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SEJournal Online is the weekly digital news magazine of the Society of Environmental Journalists. SEJ members are automatically subscribed. Non-members may subscribe using the link below. Meanwhile, learn more about SEJournal Online. And send questions, comments, story ideas, articles, news briefs and tips to Editor Adam Glenn at sejournaleditor@sej.org.

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Latest SEJournal Issues RSS

July 14, 2021

  • With heat waves driven by global warming pounding parts of the western United States this summer, environmental journalists mustn’t overlook the toll on especially vulnerable populations, among them disadvantaged groups, the elderly, those in low-income housing and more. The latest Issue Backgrounder helps reporters understand heat’s health effects, track heat-vulnerable populations and clarifies how communities can prepare and prevent the worst public health impacts.

  • Urban tree cover is no luxury, but rather an important environmental and public health necessity. And for years the lack of urban trees has harmed socioeconomically disadvantaged neighborhoods. To help report on tree cover in U.S. urban areas — and to track it against environmental justice measures — the latest Reporter’s Toolbox spotlights an extensive tree equity scoring database. 

  • A reporting team at BuzzFeed used a powerful array of data analysis techniques to arrive at a disturbing conclusion about the wintery devastation in Texas — there were far more deaths than acknowledged. But their investigation didn’t stop there. They tracked down families of the deceased to understand the human toll and pressured government over its accountability. How they got the story for “The Graveyard Doesn’t Lie.”

June 30, 2021

  • Environmental journalists around the world sometimes pay for their work with their freedom, safety or even their lives. The Forbidden Stories network continues the reporting of some of those journalists, and a team there recently produced an award-winning collaboration to investigate troubles at mining giants in Central America, South Asia and East Africa. “The Green Blood Project” in this month’s Inside Story.

  • As the solar panel business resurges, the wide scope of possible regional and local story angles — climate, tech, consumer, business, jobs, air quality and grid reliability — make bright prospects for journalists. The latest TipSheet sets out recent political and market developments, along with more than a dozen story ideas and reporting resources.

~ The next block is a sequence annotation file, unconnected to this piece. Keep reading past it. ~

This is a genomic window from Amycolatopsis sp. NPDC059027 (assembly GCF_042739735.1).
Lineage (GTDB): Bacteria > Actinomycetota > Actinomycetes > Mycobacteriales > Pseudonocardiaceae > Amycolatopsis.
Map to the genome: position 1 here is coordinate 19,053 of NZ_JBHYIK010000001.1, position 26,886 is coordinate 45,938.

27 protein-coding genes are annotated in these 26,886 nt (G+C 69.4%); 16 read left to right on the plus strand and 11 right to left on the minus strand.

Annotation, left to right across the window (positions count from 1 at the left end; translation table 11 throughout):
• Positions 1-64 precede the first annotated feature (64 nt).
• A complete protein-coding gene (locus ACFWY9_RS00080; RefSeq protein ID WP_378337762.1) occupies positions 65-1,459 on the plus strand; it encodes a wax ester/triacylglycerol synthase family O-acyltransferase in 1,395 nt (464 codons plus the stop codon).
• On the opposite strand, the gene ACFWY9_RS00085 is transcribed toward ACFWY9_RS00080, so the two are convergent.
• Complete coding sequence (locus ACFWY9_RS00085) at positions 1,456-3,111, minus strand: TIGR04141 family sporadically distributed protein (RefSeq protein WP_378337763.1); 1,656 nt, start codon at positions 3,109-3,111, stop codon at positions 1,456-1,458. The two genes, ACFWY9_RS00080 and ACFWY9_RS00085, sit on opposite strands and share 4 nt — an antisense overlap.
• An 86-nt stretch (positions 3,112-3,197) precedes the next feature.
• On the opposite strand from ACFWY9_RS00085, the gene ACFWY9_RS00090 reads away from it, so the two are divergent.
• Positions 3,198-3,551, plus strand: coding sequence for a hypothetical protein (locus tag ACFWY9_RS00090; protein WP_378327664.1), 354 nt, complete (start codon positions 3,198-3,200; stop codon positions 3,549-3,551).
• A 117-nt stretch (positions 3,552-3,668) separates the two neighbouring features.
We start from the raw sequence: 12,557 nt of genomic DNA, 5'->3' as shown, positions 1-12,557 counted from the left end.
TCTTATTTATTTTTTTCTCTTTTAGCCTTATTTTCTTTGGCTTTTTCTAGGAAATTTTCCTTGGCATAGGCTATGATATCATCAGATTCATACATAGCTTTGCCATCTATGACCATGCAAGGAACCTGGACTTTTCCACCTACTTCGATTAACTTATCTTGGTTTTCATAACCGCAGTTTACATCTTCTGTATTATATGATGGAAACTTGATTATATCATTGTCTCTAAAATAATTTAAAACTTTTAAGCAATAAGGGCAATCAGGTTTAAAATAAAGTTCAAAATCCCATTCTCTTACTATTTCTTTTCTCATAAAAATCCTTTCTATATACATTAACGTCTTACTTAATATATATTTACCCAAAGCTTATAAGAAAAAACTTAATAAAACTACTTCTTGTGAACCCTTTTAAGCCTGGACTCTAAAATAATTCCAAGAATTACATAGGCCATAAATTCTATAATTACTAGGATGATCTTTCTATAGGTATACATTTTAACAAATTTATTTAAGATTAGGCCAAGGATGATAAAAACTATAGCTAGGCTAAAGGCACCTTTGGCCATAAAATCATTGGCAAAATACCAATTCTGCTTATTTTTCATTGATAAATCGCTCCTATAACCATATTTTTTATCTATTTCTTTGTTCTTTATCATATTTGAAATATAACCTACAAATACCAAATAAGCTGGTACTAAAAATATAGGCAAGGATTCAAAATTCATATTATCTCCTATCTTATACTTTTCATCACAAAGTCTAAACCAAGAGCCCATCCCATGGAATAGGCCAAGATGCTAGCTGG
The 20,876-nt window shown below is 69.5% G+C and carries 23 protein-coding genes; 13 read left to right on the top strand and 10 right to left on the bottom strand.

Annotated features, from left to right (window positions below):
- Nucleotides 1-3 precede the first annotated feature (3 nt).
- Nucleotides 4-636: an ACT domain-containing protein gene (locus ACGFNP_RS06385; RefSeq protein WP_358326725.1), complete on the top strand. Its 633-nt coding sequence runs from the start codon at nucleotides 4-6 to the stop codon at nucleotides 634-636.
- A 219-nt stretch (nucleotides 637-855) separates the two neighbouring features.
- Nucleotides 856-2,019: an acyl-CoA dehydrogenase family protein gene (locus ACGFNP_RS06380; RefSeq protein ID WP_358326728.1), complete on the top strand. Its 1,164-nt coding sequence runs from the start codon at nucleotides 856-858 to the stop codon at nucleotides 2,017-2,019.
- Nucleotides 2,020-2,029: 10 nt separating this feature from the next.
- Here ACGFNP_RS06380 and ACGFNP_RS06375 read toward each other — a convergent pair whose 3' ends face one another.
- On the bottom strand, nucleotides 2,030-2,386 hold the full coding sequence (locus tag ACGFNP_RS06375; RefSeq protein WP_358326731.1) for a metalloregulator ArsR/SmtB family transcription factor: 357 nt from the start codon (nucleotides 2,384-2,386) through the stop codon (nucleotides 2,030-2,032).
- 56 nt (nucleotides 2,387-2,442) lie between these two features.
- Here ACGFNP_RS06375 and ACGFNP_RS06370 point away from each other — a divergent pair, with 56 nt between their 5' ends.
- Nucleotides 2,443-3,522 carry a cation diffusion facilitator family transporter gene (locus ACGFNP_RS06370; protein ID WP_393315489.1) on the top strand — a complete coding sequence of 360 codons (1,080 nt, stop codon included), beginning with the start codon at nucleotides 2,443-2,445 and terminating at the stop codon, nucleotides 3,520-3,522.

June 23, 2021

  • For reporters covering the long-standing conflict over offshore drilling, which erupted again this month after a federal judge blocked a halt to new leases, an Interior Department database offers a wealth of data about offshore wells. The latest Reporter’s Toolbox walks you through the maze of bureaucracy behind the database, and then provides detailed guidance on how to make the most of its info.

  • Leaks are a vital source of information for the news media, but shifting White House policy on pursuing the source of leaks has created confusion and worry among news practitioners. WatchDog Opinion calls for clearer signals from the Biden administration and renews support for a federal shield law to help journalists protect their sources.

June 16, 2021

  • With megadrought a growing reality, one way into the story is through ubiquitous water management agencies. TipSheet surveys the “waterscape” of these governmental bodies — from local irrigation districts to multi-state regional water compacts — and how focusing on them can yield vital insights for drought stories. Plus, questions to ask and links to reporting resources.

  • Journalist Lyndsie Bourgon had covered timber poaching in the Pacific Northwest for over a decade when she decided to expand her scope, heading to the Peruvian Amazon to explore old-growth poaching there. In FEJ StoryLog, she shares the ups and downs of that project, made possible in part by a grant from the Society of Environmental Journalists’ Fund for Environmental Journalism.

  • For a clean energy transition to succeed, it almost certainly will have to bring along displaced workers and communities. To help journalists understand the challenges underlying that shift, BookShelf’s Jenny Weeks reviews two volumes. The first is a new memoir of working in North Dakota’s booming Bakken oil fields, the second an earlier account of decline in a working-class community in Oregon.

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